Especially among property-owners the number of apostates [those denying their faith to save their lives and possessions] was immense ....9
It sounds like a foretaste of what it will be like when the Roman Empire is revived under Antichrist. Following a brief respite, the persecution directed by Emperor Valerian (253-60) forbade all Christian worship and specifically focused on the execution of church leaders. Among ordinary Christians as well, the martyrs were innumerable. The worst, however, was yet to come.
The Great Persecution, as it came to be called, began in 303 under the Emperor Diocletian and his coemperor, Galerius. All Bibles had to be surrendered to the authorities, all churches were to be destroyed, all Christian worship was forbidden, all clergy were to be imprisoned, and all citizens of the empire were to sacrifice to the pagan gods on pain of death. In many places it was a bloodbath. For example, in Phrygia, "where the whole population was Christian, a whole town was wiped out." 10
Setting the Stage for Apostasy
At the height of the most devastating persecution, deliverance came from an astonishing direction in the form of a new emperor, Constantine. A brilliant military commander, he took control of the empire in the West, while his ally, Licinius, conquered the East. Together they signed the Edict of Milan in 313, restoring to Christians full rights as citizens.
Freedom at last from persecution seemed like a gift from God. Unfortunately, it set the stage for an apostasy that would envelop Christendom for more than a millennium. Christ's bride had been wedded to paganism. No wonder John was shocked!
The only Christianity John knew was the "little flock" (Luke 12:32) of those who, hated by the world, were following in Christ's path of rejection and suffering. The Lord had promised: "If ye were of the world, the world would love his own; but because ye are not of the world, but I have chosen you out of the world, therefore the world hateth you.... If they have persecuted me, they will also persecute you. .." (John 15:19,20). And so it happened.
That this despised little band, persecuted by the world for its holiness and fidelity to Christ, could ever metamorphose into an evil institution sitting astride the very seat of worldly power and ruling over earthly kings and kingdoms seemed impossible to John, but there she was in that vision of the future.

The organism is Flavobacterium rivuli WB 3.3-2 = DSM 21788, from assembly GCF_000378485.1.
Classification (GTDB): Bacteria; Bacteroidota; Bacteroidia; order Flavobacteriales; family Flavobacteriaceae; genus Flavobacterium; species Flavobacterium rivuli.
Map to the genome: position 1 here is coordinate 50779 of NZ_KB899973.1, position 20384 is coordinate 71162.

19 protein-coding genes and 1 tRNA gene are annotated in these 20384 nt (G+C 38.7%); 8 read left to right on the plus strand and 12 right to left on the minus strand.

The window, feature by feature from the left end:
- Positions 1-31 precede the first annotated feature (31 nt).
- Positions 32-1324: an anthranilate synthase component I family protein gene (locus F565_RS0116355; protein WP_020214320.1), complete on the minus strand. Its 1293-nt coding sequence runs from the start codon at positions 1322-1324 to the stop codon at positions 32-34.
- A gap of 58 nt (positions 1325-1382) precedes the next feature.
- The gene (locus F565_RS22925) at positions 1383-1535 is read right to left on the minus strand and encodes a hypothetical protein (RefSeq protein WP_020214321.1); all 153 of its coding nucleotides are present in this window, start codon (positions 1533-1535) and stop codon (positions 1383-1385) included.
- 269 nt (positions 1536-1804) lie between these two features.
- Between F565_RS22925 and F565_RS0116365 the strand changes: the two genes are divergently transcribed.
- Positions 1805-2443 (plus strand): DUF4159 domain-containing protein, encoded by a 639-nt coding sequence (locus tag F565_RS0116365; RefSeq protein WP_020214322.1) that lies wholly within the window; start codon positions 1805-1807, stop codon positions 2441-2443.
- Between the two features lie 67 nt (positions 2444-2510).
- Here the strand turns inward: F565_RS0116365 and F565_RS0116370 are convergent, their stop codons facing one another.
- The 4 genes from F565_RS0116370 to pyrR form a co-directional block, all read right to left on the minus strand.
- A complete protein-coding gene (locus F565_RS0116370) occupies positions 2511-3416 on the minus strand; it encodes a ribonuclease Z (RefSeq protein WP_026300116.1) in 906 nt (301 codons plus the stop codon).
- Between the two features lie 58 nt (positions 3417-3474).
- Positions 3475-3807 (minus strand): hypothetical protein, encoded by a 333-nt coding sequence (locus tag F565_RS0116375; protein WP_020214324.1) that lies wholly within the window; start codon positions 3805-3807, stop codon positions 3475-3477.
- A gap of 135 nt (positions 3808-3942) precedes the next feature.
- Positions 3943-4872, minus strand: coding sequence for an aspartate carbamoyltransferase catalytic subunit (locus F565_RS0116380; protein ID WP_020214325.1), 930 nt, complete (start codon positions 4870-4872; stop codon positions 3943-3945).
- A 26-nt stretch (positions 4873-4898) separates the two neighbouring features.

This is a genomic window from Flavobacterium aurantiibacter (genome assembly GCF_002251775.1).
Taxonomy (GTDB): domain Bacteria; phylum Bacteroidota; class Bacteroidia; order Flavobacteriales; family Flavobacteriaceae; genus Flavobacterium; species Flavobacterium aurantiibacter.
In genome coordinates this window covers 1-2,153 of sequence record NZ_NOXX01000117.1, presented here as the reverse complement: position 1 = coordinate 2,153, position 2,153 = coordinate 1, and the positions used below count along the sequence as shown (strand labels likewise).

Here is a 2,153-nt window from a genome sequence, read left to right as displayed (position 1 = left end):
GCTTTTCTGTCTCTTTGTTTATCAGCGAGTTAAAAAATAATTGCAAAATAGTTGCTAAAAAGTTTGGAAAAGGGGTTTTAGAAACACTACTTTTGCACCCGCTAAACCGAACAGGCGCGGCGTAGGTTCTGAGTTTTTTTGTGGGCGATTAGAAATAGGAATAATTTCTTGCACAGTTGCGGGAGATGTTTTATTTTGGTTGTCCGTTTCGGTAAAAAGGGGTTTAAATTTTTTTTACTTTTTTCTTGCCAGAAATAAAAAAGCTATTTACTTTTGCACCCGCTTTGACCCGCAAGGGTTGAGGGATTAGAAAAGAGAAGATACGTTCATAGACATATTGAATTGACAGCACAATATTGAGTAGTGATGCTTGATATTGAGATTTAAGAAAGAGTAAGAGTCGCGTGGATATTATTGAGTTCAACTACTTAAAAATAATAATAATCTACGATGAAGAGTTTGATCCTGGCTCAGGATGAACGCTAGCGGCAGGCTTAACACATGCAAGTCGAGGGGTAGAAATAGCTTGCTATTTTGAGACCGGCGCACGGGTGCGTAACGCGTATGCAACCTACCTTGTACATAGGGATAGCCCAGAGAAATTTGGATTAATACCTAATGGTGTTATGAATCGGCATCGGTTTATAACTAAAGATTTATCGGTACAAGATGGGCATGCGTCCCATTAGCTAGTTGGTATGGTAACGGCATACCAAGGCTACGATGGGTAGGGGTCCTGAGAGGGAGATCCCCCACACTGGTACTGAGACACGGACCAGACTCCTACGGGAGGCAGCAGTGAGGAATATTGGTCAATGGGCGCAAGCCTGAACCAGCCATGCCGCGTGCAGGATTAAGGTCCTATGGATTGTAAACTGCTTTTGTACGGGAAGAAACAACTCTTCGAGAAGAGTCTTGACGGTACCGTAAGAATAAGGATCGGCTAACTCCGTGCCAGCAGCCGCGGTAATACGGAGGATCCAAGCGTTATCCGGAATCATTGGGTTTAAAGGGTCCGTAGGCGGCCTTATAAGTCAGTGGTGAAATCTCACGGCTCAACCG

With the at-first-reluctant but increasingly enthusiastic consent and participation of the bishops, the church entered upon an apostasy which led to Roman Catholicism and has lasted until the present time. In fact, it is now gaining momentum for God's final judgment upon the great whore. Will Durant, a purely secular historian with no religious axe to grind, comments upon the marriage of Christianity and paganism that came about through Constantine's pretended "conversion" and assumption of church leadership:
Paganism survived ... in the form of ancient rites and customs condoned, or accepted and transformed, by an often indulgent Church. An intimate and trustful worship of saints replaced the cult of pagan gods.... Statues of Isis and Horus were renamed Mary and Jesus; the Roman Lupercalia and the feast of purification of Isis became the Feast of the Nativity; the Saturnalia were replaced by Christmas celebration ... an ancient festival of the dead by All Souls Day, rededicated to Christian heroes; incense, lights, flowers, processions, vestments, hymns which had pleased the people in older cults were domesticated and cleansed in the ritual of the Church ... soon people and priests would use the sign of the cross as a magic incantation to expel or drive away demons....
[Paganism] passed like maternal blood into the new religion, and captive Rome captured her conqueror. ... the world converted Christianity....11
From Persecuted to Persecutor
Referring to developments after Constantine, Peter Brown writes: "Far from being a source of improvement, this alliance [with the state] was a source of `greater danger and temptation' [than persecution had been].... The spread of Christianity in Africa, by indiscriminately filling the churches, had simply washed away the clear moral landmarks that separated the `church' from the `world."' 12 Political considerations began to subtly influence Christian life and doctrine (just as today), because what was best for the state loomed large in ecclesiastical affairs and the emperor was now in charge of both. With the fall of the Roman Empire, the popes would assume the emperor's role and the marriage with the world would be complete.
In its new role as the favored (and eventually official) religion of the empire, "Christianity" became polluted by its avid pursuit of secular power. The purity and spiritual power of the early church had been so awesome that unbelievers dared not join it (Acts 5:13). In contrast, what the Church would become after Constantine has been described eloquently by Peter de Rosa:
The time is not far off [after Constantine] when Peter's [alleged] successors will be not the servants but the masters of the world. They will dress in purple like Nero and call themselves Pontifex Maximus. They will refer to the Fisherman as "the first pope" and appeal not to the authority of love but to the power invested in him to act as Nero acted.
In defiance of Jesus, Christians will do unto others what was done unto them, and worse will they do. The religion that prided itself on triumphing over persecution by suffering will become the most persecuting faith the world has ever seen....